A few months ago, a real estate company brought an action against the Securities and Exchange Commission, and apparently the SEC now has been served in the case, known as Platform Real Estate, Inc. vs. United States Securities and Exchange Commission. The federal case was filed in the Southern District of NY. The suit seeks a “declaratory judgment,” or a court’s interpretation of the law as it applies to a particular situation. The plaintiff is asking the court to declare that traditional finders in private securities offerings should not have to be registered as broker-dealers with the SEC. The SEC’s position on the matter, set out in a series of “no-action” letters back in 2001, provides only very limited circumstances where private placement finders would not have to be registered. Prior to that, finders that merely introduced investors to a company and did not engage in negotiations or provide financial advice could earn commissions without registration.
Why does this matter? Many smaller companies, both public and private, struggle to raise money. Traditional investment banks often eschew involvement with smaller companies since the amounts raised are smaller, making their fees smaller. Thus, many of these companies turn to unregistered finders, often individuals who are expert at raising smaller amounts for earlier stage companies. The cost of registering as a broker, maintaining that registration and satisfying net capital requirements is prohibitive for a number of these finders given the size of deals they tend to work on.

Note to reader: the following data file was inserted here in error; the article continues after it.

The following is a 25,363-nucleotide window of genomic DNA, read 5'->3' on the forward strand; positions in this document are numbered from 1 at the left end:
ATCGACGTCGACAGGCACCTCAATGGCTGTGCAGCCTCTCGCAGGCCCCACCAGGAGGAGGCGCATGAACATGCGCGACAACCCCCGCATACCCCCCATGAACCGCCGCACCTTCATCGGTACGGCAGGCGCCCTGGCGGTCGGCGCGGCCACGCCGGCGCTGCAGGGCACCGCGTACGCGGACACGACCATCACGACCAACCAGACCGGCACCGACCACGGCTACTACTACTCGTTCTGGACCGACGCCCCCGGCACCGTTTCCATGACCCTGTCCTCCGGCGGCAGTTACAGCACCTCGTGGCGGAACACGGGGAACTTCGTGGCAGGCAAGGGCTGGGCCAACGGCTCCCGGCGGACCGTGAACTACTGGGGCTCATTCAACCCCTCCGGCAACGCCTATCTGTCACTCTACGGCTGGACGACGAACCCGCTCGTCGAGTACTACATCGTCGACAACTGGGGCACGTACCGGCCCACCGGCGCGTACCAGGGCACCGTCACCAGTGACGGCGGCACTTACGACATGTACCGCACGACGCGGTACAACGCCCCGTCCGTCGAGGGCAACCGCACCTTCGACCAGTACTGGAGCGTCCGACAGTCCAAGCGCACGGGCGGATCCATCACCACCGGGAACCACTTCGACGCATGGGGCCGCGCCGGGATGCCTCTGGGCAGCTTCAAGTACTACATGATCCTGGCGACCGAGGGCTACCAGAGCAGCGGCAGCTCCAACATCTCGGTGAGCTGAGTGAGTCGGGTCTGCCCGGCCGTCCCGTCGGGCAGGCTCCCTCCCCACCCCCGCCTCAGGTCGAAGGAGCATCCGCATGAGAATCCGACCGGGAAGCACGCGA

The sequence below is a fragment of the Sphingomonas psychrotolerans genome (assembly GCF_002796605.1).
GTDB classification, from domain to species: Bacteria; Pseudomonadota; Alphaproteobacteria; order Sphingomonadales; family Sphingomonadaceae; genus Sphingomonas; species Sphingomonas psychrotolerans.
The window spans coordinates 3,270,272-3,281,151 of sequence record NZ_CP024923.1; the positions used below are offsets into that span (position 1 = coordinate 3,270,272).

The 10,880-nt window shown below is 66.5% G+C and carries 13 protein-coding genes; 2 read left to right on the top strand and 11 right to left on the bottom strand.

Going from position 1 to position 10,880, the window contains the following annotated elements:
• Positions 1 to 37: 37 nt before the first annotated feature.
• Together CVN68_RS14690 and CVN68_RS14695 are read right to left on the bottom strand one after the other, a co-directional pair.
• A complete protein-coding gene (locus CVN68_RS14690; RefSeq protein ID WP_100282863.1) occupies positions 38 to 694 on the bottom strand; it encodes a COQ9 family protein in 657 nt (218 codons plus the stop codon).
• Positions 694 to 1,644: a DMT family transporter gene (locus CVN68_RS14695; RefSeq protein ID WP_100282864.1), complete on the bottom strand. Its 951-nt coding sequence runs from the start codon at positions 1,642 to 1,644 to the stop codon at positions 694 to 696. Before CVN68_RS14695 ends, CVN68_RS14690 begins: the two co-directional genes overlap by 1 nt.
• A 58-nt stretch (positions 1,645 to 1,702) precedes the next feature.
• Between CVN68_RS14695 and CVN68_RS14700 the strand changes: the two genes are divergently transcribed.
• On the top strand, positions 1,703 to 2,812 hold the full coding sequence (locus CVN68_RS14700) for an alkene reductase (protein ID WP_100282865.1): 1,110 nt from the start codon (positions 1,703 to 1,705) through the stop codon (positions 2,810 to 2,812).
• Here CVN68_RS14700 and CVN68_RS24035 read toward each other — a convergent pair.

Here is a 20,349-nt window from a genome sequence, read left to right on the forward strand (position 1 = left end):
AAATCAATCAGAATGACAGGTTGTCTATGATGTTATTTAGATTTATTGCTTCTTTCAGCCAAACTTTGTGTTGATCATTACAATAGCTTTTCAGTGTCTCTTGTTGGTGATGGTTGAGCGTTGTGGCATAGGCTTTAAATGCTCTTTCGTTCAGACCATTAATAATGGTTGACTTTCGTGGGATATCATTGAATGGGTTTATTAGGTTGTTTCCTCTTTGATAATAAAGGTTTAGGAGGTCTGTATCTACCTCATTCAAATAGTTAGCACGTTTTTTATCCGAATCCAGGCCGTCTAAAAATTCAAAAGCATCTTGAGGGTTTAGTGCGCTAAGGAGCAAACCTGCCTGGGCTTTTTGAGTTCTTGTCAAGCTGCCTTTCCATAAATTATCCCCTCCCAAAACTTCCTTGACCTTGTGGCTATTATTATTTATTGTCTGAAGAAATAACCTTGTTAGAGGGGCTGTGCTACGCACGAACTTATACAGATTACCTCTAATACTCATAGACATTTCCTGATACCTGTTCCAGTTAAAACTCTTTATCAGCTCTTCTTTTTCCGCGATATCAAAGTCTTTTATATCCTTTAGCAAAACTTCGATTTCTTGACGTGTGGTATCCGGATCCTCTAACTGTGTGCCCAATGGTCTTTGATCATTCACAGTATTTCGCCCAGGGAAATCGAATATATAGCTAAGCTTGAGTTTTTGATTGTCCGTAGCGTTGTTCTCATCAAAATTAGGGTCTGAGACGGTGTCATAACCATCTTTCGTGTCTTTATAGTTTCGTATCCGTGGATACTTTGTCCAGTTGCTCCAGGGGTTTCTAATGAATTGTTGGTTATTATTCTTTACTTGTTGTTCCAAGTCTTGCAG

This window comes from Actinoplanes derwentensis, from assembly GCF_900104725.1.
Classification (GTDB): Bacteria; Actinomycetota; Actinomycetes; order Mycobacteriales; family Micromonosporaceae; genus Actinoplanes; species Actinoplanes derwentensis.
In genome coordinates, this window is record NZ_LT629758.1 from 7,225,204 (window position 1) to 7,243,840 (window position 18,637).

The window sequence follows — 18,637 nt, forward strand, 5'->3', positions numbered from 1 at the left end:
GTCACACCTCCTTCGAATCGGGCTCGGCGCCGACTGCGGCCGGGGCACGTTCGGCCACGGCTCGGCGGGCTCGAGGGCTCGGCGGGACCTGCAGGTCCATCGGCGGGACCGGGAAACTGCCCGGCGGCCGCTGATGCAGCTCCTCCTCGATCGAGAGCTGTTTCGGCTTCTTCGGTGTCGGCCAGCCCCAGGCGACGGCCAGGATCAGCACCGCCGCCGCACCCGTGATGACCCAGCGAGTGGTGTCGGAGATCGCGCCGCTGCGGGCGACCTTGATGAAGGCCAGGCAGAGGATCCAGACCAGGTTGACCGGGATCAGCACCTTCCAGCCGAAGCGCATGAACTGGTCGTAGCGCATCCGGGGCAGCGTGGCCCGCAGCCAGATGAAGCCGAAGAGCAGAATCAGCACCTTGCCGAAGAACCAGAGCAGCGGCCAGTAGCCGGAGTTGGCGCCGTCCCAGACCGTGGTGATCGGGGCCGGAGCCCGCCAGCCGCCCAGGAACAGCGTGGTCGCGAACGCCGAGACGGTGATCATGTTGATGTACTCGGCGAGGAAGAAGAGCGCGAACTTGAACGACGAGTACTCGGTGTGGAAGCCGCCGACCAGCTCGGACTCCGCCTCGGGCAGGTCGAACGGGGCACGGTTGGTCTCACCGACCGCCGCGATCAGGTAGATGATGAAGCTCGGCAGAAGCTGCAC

Platform’s argument is that the SEC’s position is legally wrong. They point to language in Section 15(a) of the Securities Exchange Act and argue that the language limits the requirement to register to those using securities exchanges or over-the-counter platforms to effect securities transactions. Finders generally do not effect trades through exchanges or OTC platforms. In 2014, the SEC did provide no-action relief for brokers of mergers and acquisitions involving private companies to avoid registration in many circumstances. We will monitor this case for further developments.